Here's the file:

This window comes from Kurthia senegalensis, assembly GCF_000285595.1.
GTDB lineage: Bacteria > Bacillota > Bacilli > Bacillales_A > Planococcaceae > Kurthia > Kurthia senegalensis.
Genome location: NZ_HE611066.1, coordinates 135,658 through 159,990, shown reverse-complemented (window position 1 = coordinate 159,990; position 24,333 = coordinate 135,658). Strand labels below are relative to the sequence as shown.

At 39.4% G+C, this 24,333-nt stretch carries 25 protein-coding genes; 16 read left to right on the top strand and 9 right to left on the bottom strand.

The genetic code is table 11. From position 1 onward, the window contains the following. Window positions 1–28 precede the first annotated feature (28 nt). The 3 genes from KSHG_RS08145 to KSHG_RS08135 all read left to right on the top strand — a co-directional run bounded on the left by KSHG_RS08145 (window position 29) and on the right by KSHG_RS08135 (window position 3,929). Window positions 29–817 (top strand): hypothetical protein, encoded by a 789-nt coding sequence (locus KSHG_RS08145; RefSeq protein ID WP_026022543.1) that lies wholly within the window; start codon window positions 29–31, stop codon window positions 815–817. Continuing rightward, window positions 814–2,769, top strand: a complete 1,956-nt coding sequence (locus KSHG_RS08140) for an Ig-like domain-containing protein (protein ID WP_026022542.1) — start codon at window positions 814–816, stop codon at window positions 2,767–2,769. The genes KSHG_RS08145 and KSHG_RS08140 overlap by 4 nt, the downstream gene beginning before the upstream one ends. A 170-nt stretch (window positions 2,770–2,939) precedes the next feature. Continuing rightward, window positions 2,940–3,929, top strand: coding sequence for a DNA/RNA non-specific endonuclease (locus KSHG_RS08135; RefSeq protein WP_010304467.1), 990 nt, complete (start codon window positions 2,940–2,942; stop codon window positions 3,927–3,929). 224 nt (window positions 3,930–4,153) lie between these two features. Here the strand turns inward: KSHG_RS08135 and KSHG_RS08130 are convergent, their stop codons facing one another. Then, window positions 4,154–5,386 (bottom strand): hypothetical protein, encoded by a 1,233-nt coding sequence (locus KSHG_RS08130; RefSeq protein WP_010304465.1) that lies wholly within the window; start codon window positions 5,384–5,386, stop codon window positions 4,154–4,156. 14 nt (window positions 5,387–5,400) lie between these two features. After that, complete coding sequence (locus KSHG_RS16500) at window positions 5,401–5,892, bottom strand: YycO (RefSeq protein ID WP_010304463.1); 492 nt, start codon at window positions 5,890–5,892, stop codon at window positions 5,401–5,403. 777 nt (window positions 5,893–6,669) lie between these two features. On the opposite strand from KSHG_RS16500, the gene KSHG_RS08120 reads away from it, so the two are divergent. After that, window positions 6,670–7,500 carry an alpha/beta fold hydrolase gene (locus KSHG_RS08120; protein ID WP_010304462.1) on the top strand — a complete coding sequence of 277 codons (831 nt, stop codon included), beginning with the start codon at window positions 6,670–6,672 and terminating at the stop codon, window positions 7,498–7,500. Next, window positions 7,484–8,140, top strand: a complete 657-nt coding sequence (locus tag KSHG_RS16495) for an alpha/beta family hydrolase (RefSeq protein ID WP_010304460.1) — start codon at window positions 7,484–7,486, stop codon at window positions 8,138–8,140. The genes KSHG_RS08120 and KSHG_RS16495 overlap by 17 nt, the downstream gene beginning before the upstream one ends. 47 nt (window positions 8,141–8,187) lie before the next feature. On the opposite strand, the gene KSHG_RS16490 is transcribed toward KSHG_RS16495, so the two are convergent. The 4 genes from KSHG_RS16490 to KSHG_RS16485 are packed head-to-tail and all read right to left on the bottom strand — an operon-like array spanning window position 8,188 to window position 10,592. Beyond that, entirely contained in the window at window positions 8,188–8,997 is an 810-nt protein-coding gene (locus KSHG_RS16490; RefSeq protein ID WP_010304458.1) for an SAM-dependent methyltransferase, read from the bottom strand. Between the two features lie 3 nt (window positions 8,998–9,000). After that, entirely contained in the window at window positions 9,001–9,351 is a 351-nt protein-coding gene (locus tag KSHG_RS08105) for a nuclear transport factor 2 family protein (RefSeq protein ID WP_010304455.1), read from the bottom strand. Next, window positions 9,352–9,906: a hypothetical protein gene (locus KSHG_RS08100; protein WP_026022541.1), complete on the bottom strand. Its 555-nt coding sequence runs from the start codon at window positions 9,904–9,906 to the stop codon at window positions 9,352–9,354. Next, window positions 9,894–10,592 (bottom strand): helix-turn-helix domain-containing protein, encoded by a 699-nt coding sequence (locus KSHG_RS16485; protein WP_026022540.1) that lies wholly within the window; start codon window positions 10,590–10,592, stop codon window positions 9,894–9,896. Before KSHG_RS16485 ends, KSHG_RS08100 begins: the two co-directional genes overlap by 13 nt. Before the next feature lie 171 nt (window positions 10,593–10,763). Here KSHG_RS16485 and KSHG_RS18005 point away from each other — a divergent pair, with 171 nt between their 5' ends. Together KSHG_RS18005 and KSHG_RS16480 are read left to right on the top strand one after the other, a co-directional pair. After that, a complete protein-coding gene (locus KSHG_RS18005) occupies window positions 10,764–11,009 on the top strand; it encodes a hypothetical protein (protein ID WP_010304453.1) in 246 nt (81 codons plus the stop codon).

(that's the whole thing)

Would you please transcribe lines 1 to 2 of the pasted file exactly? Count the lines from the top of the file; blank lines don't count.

This window comes from Kurthia senegalensis, assembly GCF_000285595.1.
GTDB lineage: Bacteria > Bacillota > Bacilli > Bacillales_A > Planococcaceae > Kurthia > Kurthia senegalensis.